One is that it seems like those cells can grow more rapidly. More proliferative leukemias are harder to kill. The other part of the equation is the T cells are less effective in eliminating those cells, despite perforin and granzyme production, and, classically, what we think of as T-cell mediated killing. Some of that may relate to the fact that the T cells are becoming exhausted as they proceed down this path and keep trying to kill this blast population that doesn’t want to accept defeat.

When we do genetic testing of leukemia, we’re not often looking at mutations or other changes along the apoptosis pathway. But it does suggest that we need to think more carefully, particularly in the more proliferative leukemias, to see whether there is an enrichment for those mutations that come with that enhanced resistance to CAR [T-cell therapy]. This fits into a whole category that we’re seeing as they relate to intrinsic CAR T-cell resistance.

We have talked about CD19 antigen downregulation, as well as CD58 and how that may affect CAR T-cell therapy and cancer interactions. We’re starting to now get a flavor for all these things, touching specifically on intrinsic features in lymphoma. I hope we’re also going to start to better understand tumor microenvironment features.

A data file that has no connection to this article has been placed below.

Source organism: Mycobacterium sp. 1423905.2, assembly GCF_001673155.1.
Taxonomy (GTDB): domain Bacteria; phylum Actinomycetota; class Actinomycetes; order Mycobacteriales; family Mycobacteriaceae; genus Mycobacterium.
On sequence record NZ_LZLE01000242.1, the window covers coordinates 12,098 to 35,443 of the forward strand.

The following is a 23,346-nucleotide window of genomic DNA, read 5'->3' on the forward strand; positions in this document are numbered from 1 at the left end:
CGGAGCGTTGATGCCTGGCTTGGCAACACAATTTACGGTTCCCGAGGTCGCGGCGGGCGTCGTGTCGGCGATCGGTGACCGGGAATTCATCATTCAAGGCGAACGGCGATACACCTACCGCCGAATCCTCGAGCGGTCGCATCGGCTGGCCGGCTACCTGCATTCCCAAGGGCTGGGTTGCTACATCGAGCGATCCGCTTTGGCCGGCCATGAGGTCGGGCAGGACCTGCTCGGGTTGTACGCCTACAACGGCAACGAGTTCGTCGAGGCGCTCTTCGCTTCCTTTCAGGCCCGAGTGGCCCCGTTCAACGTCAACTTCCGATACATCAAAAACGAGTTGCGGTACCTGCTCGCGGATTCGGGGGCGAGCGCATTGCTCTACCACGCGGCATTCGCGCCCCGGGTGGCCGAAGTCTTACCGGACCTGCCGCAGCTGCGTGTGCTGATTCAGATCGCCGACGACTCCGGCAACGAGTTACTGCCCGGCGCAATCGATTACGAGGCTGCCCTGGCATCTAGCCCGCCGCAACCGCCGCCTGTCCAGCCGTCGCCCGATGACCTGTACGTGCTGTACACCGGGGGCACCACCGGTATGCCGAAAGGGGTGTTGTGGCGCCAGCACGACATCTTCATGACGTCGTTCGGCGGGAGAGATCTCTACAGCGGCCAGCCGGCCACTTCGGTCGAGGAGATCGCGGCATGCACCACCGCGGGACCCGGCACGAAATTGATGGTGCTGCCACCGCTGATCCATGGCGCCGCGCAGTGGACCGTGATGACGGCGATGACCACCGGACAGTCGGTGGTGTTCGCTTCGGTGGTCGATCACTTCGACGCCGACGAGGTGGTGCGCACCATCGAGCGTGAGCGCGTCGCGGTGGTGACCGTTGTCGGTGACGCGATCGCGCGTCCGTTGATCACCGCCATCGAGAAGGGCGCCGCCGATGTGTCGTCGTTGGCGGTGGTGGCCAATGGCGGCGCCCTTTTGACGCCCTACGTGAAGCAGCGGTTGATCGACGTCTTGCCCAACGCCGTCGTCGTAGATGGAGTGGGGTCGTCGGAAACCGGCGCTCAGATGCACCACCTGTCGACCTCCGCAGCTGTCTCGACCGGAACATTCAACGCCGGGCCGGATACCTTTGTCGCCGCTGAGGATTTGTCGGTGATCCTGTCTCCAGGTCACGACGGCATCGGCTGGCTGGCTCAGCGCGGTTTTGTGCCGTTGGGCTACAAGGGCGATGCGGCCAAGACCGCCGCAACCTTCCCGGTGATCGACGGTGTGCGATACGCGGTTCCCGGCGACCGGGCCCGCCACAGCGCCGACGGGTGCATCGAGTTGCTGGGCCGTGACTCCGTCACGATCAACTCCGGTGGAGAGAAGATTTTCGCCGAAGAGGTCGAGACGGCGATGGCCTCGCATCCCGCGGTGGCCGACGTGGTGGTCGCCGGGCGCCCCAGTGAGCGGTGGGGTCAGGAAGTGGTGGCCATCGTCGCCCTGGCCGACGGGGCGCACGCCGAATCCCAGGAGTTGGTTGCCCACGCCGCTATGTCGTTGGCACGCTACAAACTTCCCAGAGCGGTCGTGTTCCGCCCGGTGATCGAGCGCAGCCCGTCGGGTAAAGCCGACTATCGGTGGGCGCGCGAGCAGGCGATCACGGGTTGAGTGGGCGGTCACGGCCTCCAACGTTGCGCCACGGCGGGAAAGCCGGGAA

Dr Ruella talked about his studies looking at the microbiome and how that may affect T-cell biology. We know that antigen-presenting cells, or along that same spectrum, myeloid dendritic suppressor cell populations, can affect both the expansion and the contraction of T cells over time. There are a lot of moving parts here [in figuring out how we can] improve the activity of CAR T-cell therapies and the durability of cell killing.

[Regarding] toxicity, it seems like that may be more reaction to the T-cell growth rather than the T cells directly driving this phenotype. Targeting some of these pieces of the tumor microenvironment also improves toxicity, which, interestingly, may also improve T-cell activity and the durability of that activity.

It’s a rapidly evolving field, and it’s great to see. Hopefully we’ll get to a point where we can talk about CAR T-cell therapy as a replacement for chemotherapy. That’s the ultimate goal.